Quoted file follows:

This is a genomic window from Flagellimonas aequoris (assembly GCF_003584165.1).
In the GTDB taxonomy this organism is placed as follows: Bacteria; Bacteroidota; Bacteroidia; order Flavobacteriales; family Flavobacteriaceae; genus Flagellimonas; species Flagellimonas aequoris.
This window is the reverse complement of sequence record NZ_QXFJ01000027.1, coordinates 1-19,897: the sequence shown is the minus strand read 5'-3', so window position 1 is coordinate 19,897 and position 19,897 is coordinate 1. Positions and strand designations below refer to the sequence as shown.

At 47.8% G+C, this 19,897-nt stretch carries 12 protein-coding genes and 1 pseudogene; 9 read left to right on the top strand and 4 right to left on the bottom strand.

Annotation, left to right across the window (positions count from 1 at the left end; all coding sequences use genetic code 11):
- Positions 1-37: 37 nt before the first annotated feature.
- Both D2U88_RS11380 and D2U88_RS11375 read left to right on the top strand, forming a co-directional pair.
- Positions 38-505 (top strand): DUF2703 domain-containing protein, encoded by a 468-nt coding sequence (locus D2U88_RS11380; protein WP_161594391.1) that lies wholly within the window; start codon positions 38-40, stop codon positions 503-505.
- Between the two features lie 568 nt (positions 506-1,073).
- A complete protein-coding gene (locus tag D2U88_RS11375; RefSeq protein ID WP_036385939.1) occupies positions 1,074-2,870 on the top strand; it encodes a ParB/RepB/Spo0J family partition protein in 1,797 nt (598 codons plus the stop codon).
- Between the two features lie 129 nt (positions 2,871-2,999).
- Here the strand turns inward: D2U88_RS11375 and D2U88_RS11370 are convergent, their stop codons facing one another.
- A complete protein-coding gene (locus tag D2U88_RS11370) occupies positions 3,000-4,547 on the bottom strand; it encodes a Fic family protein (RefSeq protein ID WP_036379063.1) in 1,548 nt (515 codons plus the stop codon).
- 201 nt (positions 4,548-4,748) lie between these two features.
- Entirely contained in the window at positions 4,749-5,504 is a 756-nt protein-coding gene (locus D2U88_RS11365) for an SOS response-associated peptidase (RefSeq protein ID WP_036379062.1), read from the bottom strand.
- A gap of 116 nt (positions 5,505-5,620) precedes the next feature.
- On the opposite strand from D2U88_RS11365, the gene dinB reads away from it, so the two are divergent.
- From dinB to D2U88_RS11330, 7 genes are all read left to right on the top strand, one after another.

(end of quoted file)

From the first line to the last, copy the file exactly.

This is a genomic window from Flagellimonas aequoris (assembly GCF_003584165.1).
In the GTDB taxonomy this organism is placed as follows: Bacteria; Bacteroidota; Bacteroidia; order Flavobacteriales; family Flavobacteriaceae; genus Flagellimonas; species Flagellimonas aequoris.
This window is the reverse complement of sequence record NZ_QXFJ01000027.1, coordinates 1-19,897: the sequence shown is the minus strand read 5'-3', so window position 1 is coordinate 19,897 and position 19,897 is coordinate 1. Positions and strand designations below refer to the sequence as shown.

At 47.8% G+C, this 19,897-nt stretch carries 12 protein-coding genes and 1 pseudogene; 9 read left to right on the top strand and 4 right to left on the bottom strand.

Annotation, left to right across the window (positions count from 1 at the left end; all coding sequences use genetic code 11):
- Positions 1-37: 37 nt before the first annotated feature.
- Both D2U88_RS11380 and D2U88_RS11375 read left to right on the top strand, forming a co-directional pair.
- Positions 38-505 (top strand): DUF2703 domain-containing protein, encoded by a 468-nt coding sequence (locus D2U88_RS11380; protein WP_161594391.1) that lies wholly within the window; start codon positions 38-40, stop codon positions 503-505.
- Between the two features lie 568 nt (positions 506-1,073).
- A complete protein-coding gene (locus tag D2U88_RS11375; RefSeq protein ID WP_036385939.1) occupies positions 1,074-2,870 on the top strand; it encodes a ParB/RepB/Spo0J family partition protein in 1,797 nt (598 codons plus the stop codon).
- Between the two features lie 129 nt (positions 2,871-2,999).
- Here the strand turns inward: D2U88_RS11375 and D2U88_RS11370 are convergent, their stop codons facing one another.
- A complete protein-coding gene (locus tag D2U88_RS11370) occupies positions 3,000-4,547 on the bottom strand; it encodes a Fic family protein (RefSeq protein ID WP_036379063.1) in 1,548 nt (515 codons plus the stop codon).
- 201 nt (positions 4,548-4,748) lie between these two features.
- Entirely contained in the window at positions 4,749-5,504 is a 756-nt protein-coding gene (locus D2U88_RS11365) for an SOS response-associated peptidase (RefSeq protein ID WP_036379062.1), read from the bottom strand.
- A gap of 116 nt (positions 5,505-5,620) precedes the next feature.
- On the opposite strand from D2U88_RS11365, the gene dinB reads away from it, so the two are divergent.
- From dinB to D2U88_RS11330, 7 genes are all read left to right on the top strand, one after another.